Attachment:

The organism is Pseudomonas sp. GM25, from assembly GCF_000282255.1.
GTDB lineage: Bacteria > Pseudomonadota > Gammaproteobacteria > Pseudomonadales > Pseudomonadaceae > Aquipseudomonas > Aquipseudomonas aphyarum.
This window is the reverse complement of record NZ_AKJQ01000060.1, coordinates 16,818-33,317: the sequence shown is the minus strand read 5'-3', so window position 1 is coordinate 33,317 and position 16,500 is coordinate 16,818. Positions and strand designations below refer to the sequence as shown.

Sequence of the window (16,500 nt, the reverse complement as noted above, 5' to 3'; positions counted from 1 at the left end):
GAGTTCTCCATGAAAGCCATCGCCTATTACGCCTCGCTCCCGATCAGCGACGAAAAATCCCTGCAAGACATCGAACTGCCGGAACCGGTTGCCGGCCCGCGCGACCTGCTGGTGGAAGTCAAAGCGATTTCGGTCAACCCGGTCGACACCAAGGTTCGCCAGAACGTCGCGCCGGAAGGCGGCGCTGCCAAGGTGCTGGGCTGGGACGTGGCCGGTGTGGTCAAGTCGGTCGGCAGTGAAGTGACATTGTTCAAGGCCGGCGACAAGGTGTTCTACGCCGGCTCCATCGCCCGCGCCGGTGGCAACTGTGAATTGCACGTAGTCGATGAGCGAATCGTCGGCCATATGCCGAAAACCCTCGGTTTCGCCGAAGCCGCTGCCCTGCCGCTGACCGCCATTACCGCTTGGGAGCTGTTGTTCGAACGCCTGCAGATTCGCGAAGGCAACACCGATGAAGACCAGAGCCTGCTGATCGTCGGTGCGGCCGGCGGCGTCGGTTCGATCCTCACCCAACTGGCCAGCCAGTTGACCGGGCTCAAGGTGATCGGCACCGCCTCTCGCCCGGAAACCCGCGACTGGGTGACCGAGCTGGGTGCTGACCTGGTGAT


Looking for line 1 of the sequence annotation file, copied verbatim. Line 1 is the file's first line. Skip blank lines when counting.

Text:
The organism is Pseudomonas sp. GM25, from assembly GCF_000282255.1.